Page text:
Saint Andrews Episcopal School -> Middle School -> Building Character -> Ladd Discovery Award
Saint Andrew's Episcopal School
 

Ladd Discovery Award

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The Ladd Discovery Award was established in 1996 in memory of Geoffrey Andrew Ladd, a Saint Andrew’s student from pre-school to sixth grade. Geoffrey's concern for and acceptance of others, eagerness to learn about the world through travel and exploration, and joy in living inspired this award.
 
The Geoffrey Andrew Ladd Discovery Award is presented to that Saint Andrew's Episcopal School sixth or seventh grade student who exemplifies that same spirit of citizenship, civility, curiosity, and venturesome passion for discovery and learning.
 
This Award is an honorary one, and is made upon nomination by the faculty and selection by a steering committee, appointed by the Head of School. The Award provides the student selected and an accompanying parent, guardian, or grandparent an educational, travel/learning experience in Australia in honor of Geoffrey’s dual citizenship.

The Geoffrey Andrew Ladd Discovery Award is intended as recognition of the student and as encouragement and support for the student's education through an alternative, learning experience that travel and experience of another country can make possible.

The fall following the trip, the Discovery Award student shares his/her experience with classmates during small group presentations.

Award Holders

  (l-r) Father Ernest Cockrell, Carol Ladd, Luke Cady and his family, Monique Miller and her son, Gus (Geoffrey's sister and nephew) 

2015 Luke Cady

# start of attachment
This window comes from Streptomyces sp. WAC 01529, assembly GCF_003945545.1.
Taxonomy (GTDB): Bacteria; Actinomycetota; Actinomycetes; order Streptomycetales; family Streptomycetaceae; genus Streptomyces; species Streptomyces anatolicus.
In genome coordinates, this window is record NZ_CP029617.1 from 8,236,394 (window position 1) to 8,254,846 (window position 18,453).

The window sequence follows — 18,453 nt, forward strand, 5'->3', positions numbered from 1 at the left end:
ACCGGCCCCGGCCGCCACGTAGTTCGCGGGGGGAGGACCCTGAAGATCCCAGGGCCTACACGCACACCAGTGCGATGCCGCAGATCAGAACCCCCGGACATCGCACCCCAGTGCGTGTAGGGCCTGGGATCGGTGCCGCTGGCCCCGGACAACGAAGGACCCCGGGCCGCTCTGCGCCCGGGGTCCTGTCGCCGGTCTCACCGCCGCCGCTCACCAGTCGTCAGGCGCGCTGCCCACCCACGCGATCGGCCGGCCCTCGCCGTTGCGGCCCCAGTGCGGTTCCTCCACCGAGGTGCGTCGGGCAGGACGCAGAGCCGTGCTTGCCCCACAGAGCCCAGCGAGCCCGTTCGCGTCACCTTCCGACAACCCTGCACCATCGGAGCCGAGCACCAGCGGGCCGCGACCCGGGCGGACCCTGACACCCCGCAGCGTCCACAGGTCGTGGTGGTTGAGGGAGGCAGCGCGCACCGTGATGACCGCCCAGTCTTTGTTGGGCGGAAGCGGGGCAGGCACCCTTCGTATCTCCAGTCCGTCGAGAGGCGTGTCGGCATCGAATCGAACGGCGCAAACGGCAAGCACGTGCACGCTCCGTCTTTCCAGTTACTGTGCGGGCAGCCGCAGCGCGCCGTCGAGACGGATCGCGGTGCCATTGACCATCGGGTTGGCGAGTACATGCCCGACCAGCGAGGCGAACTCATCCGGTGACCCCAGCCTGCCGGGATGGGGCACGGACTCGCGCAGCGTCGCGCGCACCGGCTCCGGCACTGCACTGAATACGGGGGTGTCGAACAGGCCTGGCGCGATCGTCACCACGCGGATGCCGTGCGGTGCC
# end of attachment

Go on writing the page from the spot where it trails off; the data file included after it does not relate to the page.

2014      Alexa Bartlett
2013      Max Reynolds
2012      Andrew Joseph
2011      Amy Yasukawa
2010      Grace Peterson
2009       Clint Hamilton
2008       Raymond Tersini
2007       Kai Kirk
2006       Amy Saxton
2005       Reed Thornburg
Tyler Thornburg
2004       Taylor Tate
2003       Kyle Mui
2002       Emma Fish
Andrew Palmer
2001      Alan Cameron
2000      Chris Tower
Kelly Meyer
1999      Andrew Kushnir
1998      Davy Fields
1997      Julia Hunt
1996      John Petersen


About Geoffrey Ladd

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Geoffrey Andrew Ladd

Geoffrey Andrew Ladd, a Saint Andrew's Episcopal School student from 1987 to 1995, was 11-years old when he died suddenly of a brain hemorrhage. Overcome by the greatest of all losses, his parents turned their darkness into light, by establishing the Geoffrey Andrew Ladd Discovery Award.

During his school years, Geoffrey participated in the junior service program, represented his school on the fifth grade basketball team and took pride in sharing his computer skills with his classmates. Geoffrey always had the latest state-of-the-art computer technology. The friendships he made at school were very important to him.

Geoffrey was an avid tennis player and fan of the game. He delighted in discussing famous players and competition, and had the opportunity to visit Wimbledon and the Melbourne Tennis Center. Geoffrey played baseball with the Saratoga Little League for two years, and, for several years, enjoyed the art of horsemanship. He was always willing to explore and try new skills.

 Geoffrey and his sister, Monique.

Geoffrey loved to plan international journeys with his parents. He reveled in the discovery and exploration of new lands and during his life had many opportunities to do so. In fourth grade Geoffrey spent a semester in London and attended Hill House School. As part of his Hill House experience, he was selected to spend time at their Swiss campus location where he skied the Alps. His summers were always filled with adventure. He could be found fishing in Scotland or on the Great Barrier Reef, touring the Holy Land or sampling the risotto in Italy. Geoffrey had a profound interest in and concern for the natural environment in each of these countries.

During his short life, Geoffrey deeply touched the lives, of his family, friends, classmates and teachers. He is remembered for his self-confidence, acceptance of others, innate ease, telling stories about his beloved dog Casey, joy for living and his big, contagious smile. He packed more grins into eleven years than most people manage in a lifetime.
 


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